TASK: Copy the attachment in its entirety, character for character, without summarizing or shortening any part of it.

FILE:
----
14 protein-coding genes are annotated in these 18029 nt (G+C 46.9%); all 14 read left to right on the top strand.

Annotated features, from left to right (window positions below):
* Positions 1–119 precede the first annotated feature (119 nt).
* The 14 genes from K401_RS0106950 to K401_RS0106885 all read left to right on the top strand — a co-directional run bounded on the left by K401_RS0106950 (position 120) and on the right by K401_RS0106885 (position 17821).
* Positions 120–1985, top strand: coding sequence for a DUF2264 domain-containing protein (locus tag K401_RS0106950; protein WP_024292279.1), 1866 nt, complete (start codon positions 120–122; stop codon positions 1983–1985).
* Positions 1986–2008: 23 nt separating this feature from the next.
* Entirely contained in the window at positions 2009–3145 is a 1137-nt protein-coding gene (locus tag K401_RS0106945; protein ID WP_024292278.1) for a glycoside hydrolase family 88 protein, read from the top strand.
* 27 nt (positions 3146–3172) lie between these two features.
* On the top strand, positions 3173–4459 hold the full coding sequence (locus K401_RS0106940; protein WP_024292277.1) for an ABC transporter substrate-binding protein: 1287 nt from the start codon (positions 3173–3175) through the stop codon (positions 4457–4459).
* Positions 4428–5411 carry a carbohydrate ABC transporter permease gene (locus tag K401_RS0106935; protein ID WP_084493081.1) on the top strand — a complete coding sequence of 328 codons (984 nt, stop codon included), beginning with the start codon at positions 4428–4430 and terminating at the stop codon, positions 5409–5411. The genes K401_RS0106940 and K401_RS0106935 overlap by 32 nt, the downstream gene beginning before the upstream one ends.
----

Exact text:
14 protein-coding genes are annotated in these 18029 nt (G+C 46.9%); all 14 read left to right on the top strand.

Annotated features, from left to right (window positions below):
* Positions 1–119 precede the first annotated feature (119 nt).
* The 14 genes from K401_RS0106950 to K401_RS0106885 all read left to right on the top strand — a co-directional run bounded on the left by K401_RS0106950 (position 120) and on the right by K401_RS0106885 (position 17821).
* Positions 120–1985, top strand: coding sequence for a DUF2264 domain-containing protein (locus tag K401_RS0106950; protein WP_024292279.1), 1866 nt, complete (start codon positions 120–122; stop codon positions 1983–1985).
* Positions 1986–2008: 23 nt separating this feature from the next.
* Entirely contained in the window at positions 2009–3145 is a 1137-nt protein-coding gene (locus tag K401_RS0106945; protein ID WP_024292278.1) for a glycoside hydrolase family 88 protein, read from the top strand.
* 27 nt (positions 3146–3172) lie between these two features.
* On the top strand, positions 3173–4459 hold the full coding sequence (locus K401_RS0106940; protein WP_024292277.1) for an ABC transporter substrate-binding protein: 1287 nt from the start codon (positions 3173–3175) through the stop codon (positions 4457–4459).
* Positions 4428–5411 carry a carbohydrate ABC transporter permease gene (locus tag K401_RS0106935; protein ID WP_084493081.1) on the top strand — a complete coding sequence of 328 codons (984 nt, stop codon included), beginning with the start codon at positions 4428–4430 and terminating at the stop codon, positions 5409–5411. The genes K401_RS0106940 and K401_RS0106935 overlap by 32 nt, the downstream gene beginning before the upstream one ends.